To analyze the process, IBM Process Mining requires you to upload a log file (CSV or XES) into the Datasource. Compress the file in a ZIP/GZ format for a faster upload.


In the Datasource you can perform the following actions.

Upload log file

Upload log file

Manage data set

Manage simulated data set

IBM Process Mining prevents you from including a log file that has different headers from the already included logs.

However, you can include a new log file with more columns than the previous logs, as long as existing heading structure is persisting. For example, the new columns must be added on the right of the file.

You cannot include a new log file with less columns than the previous logs, even if the existing heading structure is persisting.

Note: both the project owner and the collaborators (snapshots) are able to include and exclude data chunks within the process. However,

Upload the reference model

Upload the reference model

Please consider that only the Project Owner can upload/remove the Reference Model.

How to derive a Reference Model from data using IBM Process Mining

  1. Select and filter one or multiple most frequent variants to identify the “expected behavior” (check here for further details)
  2. Enter the BPMN tab, after setting model details set to 100% activity and 1% relations, then click on “Edit a copy”.
  3. On our BPA tool you can:

    a. Refine the created BPMN model, adding/removing activities or relations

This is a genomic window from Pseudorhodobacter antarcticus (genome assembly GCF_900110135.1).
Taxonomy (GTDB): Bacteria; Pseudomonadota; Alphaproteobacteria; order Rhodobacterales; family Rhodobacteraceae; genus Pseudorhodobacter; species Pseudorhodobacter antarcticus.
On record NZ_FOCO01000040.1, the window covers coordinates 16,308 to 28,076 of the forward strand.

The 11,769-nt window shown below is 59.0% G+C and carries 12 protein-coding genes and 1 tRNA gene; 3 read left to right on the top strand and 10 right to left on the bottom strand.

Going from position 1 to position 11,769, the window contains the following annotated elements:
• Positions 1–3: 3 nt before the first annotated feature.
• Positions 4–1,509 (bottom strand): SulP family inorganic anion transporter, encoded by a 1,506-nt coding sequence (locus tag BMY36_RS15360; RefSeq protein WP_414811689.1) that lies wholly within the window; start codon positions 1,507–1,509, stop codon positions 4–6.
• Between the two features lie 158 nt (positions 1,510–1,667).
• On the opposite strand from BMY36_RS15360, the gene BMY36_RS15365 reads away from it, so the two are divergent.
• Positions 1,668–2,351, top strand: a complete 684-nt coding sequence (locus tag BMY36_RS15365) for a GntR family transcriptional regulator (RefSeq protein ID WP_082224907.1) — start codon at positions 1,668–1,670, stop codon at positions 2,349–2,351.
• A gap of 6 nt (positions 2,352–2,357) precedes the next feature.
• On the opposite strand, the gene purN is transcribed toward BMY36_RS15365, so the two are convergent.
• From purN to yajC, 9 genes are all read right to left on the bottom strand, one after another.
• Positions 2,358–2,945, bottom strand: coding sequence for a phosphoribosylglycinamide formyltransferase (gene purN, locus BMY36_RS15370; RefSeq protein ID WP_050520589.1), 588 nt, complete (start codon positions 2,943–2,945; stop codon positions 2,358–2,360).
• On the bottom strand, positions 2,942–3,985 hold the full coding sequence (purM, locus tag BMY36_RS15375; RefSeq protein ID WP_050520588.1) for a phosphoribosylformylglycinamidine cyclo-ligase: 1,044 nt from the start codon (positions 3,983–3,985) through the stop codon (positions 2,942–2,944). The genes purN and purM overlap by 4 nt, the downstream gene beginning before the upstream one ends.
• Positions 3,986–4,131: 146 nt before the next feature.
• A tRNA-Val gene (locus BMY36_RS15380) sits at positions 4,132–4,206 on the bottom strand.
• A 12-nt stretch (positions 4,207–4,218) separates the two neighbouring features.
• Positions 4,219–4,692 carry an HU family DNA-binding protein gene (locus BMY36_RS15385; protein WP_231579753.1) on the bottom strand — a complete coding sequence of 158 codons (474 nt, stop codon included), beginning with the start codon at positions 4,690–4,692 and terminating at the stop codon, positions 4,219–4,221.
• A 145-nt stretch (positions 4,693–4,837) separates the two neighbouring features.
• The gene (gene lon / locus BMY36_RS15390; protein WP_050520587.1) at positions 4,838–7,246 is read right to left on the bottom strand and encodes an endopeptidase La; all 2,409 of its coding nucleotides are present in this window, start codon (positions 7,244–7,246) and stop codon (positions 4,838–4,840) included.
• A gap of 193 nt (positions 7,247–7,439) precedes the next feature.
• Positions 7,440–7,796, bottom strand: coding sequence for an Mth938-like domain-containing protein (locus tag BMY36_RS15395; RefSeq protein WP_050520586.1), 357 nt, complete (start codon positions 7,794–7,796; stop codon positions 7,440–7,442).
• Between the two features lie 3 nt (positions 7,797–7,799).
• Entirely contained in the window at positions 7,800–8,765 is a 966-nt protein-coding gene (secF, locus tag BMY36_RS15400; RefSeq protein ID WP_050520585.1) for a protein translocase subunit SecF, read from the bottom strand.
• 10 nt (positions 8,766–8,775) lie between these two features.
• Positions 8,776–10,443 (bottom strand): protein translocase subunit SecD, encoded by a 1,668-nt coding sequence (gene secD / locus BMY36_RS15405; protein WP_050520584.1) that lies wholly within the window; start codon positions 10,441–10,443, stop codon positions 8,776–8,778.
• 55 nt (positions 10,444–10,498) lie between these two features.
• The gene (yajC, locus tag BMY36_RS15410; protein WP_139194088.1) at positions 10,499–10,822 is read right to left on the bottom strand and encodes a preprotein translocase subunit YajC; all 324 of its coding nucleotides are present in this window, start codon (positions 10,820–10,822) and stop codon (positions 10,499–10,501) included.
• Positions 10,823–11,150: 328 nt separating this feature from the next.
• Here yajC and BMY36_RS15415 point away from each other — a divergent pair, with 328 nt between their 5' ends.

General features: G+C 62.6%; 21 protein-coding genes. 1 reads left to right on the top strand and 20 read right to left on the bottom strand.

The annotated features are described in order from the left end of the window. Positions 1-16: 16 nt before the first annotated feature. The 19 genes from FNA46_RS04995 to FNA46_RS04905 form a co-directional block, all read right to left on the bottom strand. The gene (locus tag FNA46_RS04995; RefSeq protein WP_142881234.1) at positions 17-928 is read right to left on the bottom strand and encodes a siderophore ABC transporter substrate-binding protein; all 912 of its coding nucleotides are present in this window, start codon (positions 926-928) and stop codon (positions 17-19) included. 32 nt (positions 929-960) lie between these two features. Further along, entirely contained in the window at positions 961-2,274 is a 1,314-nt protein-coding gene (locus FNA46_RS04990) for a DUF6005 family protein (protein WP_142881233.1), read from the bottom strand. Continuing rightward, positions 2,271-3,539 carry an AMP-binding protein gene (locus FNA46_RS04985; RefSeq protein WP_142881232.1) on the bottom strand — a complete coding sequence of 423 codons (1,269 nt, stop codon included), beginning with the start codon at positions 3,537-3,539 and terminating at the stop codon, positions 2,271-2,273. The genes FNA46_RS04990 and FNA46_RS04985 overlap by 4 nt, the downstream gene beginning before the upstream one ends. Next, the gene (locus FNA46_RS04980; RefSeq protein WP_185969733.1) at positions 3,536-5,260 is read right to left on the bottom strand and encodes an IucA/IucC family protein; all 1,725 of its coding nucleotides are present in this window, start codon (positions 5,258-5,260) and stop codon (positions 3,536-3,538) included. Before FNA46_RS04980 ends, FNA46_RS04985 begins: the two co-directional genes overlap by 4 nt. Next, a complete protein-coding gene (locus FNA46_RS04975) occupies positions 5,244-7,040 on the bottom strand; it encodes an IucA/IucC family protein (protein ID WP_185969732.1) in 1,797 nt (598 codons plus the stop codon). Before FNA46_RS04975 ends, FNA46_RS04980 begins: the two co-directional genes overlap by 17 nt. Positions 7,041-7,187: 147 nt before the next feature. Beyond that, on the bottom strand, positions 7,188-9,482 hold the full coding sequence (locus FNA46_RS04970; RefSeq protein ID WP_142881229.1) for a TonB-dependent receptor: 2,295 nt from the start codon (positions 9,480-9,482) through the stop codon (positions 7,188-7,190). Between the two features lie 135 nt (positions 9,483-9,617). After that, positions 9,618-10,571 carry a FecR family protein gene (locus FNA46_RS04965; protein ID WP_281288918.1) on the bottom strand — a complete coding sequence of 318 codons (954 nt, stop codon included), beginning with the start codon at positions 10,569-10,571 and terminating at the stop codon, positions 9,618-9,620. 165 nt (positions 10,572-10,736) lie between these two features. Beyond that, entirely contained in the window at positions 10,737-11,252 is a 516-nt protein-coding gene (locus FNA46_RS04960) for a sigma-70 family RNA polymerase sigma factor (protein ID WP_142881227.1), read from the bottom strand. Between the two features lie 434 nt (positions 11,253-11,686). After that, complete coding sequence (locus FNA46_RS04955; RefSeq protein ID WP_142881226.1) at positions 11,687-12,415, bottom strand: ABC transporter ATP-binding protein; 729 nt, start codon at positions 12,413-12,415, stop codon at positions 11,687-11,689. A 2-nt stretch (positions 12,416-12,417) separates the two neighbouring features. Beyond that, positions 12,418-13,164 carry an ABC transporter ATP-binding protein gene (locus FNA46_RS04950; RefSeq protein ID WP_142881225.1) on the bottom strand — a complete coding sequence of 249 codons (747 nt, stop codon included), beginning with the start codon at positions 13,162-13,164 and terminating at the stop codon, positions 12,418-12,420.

b. (Optional) Download it

    c. Use it as a reference for the process mining project.

Map data columns

Map relevant data columns

After uploading the CSV file, IBM Process Mining requires you to map your log file by Basic Headings (Process ID, Activity, Start time, End Time, Resource, and Role) and by Custom Fields (more relevant data).

It is mandatory to map at least one process ID, the activity field, and a datetime field (as start time) in order to be able to visualize your process.

First, select the column, then select the corresponding heading as shown in the following image:


To visualize and analyze complex processes with the Multi Level Process Mining capability, for example, Order to Cash or Procure to Pay processes, without biased statistics, you can map up to five “Process IDs” by selecting the corresponding headings and map them as Process ID. This action automatically enables IBM Process Mining's Multi-Level Process Mining capability.

Multi-level process mining example

The Start time and End time can be written in different ways in your data (for example, 18/03/13, 03/18/13, 18March2013, and so on), you must define your timestamps in an acceptable manner to ensure the readability by IBM Process Mining.


The following chart displays how to uniform your data in order to make it readable to IBM Process Mining. For example, in the previous image the timestamp dated the 6 of August 2013 at 3:22 PM must be edited dd/MM/yyyy HH:mm.


When you map a Custom field, you must specify the type of data that is in the respective column and whether the field is mandatory for every event (every line of the log file).